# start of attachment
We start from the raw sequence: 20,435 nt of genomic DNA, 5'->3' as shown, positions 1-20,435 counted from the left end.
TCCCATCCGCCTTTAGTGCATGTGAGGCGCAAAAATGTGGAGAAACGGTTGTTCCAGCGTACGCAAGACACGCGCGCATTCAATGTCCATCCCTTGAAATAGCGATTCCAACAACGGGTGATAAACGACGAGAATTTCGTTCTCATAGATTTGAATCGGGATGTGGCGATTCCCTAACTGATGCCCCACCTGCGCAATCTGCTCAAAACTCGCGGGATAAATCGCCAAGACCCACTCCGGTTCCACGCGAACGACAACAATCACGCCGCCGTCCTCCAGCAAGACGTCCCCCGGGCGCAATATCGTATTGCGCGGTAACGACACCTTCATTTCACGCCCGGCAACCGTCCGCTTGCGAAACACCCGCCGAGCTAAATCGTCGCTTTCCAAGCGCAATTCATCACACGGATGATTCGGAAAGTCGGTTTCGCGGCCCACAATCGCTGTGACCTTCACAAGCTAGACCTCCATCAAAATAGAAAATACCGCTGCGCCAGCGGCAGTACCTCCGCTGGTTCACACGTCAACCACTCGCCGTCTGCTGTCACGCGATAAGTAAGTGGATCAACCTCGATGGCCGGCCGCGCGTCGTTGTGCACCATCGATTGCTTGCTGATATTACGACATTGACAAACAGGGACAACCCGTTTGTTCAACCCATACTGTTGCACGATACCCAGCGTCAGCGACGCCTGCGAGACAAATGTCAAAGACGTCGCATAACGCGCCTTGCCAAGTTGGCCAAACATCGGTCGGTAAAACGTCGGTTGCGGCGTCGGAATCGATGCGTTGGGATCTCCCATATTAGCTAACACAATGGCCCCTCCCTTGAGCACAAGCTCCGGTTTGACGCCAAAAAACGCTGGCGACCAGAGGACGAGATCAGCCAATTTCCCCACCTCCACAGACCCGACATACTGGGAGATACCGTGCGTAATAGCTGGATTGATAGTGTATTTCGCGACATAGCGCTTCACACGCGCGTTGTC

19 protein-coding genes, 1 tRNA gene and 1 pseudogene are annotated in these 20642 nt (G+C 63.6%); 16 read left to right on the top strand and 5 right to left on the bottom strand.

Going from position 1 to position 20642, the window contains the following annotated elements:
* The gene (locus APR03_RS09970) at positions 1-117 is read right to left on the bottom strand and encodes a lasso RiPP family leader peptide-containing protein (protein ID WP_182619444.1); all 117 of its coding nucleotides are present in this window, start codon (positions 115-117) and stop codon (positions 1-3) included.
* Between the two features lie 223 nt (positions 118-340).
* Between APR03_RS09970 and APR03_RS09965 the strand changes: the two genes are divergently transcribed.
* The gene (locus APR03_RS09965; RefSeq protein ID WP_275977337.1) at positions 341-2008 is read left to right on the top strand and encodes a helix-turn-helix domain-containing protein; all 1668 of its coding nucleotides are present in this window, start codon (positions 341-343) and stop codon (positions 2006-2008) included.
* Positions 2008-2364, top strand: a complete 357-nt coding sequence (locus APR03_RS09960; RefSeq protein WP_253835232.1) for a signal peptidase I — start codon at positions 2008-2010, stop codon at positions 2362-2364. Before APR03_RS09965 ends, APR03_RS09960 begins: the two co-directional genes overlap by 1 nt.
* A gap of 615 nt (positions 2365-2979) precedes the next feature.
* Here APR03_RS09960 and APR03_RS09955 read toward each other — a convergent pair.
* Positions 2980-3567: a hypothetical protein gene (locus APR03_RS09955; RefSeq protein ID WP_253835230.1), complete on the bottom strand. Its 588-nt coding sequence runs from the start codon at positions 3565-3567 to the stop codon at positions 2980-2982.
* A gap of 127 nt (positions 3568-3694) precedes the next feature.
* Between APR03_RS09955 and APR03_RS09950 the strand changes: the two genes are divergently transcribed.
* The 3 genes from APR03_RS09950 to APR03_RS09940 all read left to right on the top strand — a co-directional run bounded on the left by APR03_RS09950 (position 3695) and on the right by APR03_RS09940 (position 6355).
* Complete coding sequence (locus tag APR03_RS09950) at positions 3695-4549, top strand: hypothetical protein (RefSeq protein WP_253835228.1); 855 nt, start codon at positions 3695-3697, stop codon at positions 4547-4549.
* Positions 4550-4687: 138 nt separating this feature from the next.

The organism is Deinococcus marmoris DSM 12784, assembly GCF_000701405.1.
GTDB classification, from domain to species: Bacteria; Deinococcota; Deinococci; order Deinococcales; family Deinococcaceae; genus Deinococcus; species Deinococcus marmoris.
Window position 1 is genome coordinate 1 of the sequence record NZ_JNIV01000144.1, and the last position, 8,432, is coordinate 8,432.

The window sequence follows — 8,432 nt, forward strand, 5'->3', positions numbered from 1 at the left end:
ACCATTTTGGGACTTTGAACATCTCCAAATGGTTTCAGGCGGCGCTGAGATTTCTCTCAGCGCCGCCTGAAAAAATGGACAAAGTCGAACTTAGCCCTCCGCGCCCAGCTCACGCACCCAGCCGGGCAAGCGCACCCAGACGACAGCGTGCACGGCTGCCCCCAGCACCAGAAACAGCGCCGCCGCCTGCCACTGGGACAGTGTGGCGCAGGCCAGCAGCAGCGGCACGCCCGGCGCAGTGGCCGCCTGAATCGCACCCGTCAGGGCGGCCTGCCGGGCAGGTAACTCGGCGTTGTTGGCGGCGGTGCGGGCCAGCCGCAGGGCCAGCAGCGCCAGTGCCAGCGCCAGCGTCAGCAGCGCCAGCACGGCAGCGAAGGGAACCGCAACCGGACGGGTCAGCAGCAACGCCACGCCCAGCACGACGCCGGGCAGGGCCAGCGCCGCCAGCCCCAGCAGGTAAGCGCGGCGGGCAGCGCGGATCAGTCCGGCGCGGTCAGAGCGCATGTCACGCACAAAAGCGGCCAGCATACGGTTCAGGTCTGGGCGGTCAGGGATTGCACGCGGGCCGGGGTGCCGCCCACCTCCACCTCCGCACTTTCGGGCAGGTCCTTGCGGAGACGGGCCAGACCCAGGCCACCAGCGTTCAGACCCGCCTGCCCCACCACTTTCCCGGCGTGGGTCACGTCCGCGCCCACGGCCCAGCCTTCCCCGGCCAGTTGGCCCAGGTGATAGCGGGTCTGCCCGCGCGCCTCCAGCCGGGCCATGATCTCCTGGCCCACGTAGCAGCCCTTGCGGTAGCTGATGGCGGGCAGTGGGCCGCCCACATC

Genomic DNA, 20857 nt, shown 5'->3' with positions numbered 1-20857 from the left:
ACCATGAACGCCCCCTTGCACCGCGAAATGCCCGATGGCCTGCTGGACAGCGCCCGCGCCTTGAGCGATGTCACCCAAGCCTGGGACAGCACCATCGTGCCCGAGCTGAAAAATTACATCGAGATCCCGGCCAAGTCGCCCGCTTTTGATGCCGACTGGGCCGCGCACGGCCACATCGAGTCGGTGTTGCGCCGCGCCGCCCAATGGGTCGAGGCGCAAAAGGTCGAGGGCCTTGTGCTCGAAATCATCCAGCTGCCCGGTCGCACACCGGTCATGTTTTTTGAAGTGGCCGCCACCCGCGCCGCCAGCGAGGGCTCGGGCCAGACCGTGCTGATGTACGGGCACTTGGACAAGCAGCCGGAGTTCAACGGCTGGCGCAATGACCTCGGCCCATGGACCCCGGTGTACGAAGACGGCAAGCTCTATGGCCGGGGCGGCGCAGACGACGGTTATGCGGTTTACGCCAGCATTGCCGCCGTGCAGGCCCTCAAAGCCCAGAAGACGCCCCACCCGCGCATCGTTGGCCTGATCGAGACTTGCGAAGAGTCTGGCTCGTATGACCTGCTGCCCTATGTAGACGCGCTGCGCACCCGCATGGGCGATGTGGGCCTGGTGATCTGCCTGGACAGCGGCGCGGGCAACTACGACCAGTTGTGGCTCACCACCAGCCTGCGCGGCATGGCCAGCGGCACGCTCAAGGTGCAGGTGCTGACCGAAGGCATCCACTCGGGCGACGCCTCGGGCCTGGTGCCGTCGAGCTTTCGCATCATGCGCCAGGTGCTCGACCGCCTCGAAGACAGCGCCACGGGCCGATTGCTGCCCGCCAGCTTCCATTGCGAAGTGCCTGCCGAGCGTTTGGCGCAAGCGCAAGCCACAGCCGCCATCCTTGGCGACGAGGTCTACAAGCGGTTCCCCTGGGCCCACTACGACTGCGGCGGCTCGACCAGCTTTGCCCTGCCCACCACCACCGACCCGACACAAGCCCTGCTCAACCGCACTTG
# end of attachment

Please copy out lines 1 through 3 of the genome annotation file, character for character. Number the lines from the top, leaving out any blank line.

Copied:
We start from the raw sequence: 20,435 nt of genomic DNA, 5'->3' as shown, positions 1-20,435 counted from the left end.
TCCCATCCGCCTTTAGTGCATGTGAGGCGCAAAAATGTGGAGAAACGGTTGTTCCAGCGTACGCAAGACACGCGCGCATTCAATGTCCATCCCTTGAAATAGCGATTCCAACAACGGGTGATAAACGACGAGAATTTCGTTCTCATAGATTTGAATCGGGATGTGGCGATTCCCTAACTGATGCCCCACCTGCGCAATCTGCTCAAAACTCGCGGGATAAATCGCCAAGACCCACTCCGGTTCCACGCGAACGACAACAATCACGCCGCCGTCCTCCAGCAAGACGTCCCCCGGGCGCAATATCGTATTGCGCGGTAACGACACCTTCATTTCACGCCCGGCAACCGTCCGCTTGCGAAACACCCGCCGAGCTAAATCGTCGCTTTCCAAGCGCAATTCATCACACGGATGATTCGGAAAGTCGGTTTCGCGGCCCACAATCGCTGTGACCTTCACAAGCTAGACCTCCATCAAAATAGAAAATACCGCTGCGCCAGCGGCAGTACCTCCGCTGGTTCACACGTCAACCACTCGCCGTCTGCTGTCACGCGATAAGTAAGTGGATCAACCTCGATGGCCGGCCGCGCGTCGTTGTGCACCATCGATTGCTTGCTGATATTACGACATTGACAAACAGGGACAACCCGTTTGTTCAACCCATACTGTTGCACGATACCCAGCGTCAGCGACGCCTGCGAGACAAATGTCAAAGACGTCGCATAACGCGCCTTGCCAAGTTGGCCAAACATCGGTCGGTAAAACGTCGGTTGCGGCGTCGGAATCGATGCGTTGGGATCTCCCATATTAGCTAACACAATGGCCCCTCCCTTGAGCACAAGCTCCGGTTTGACGCCAAAAAACGCTGGCGACCAGAGGACGAGATCAGCCAATTTCCCCACCTCCACAGACCCGACATACTGGGAGATACCGTGCGTAATAGCTGGATTGATAGTGTATTTCGCGACATAGCGCTTCACACGCGCGTTGTC

19 protein-coding genes, 1 tRNA gene and 1 pseudogene are annotated in these 20642 nt (G+C 63.6%); 16 read left to right on the top strand and 5 right to left on the bottom strand.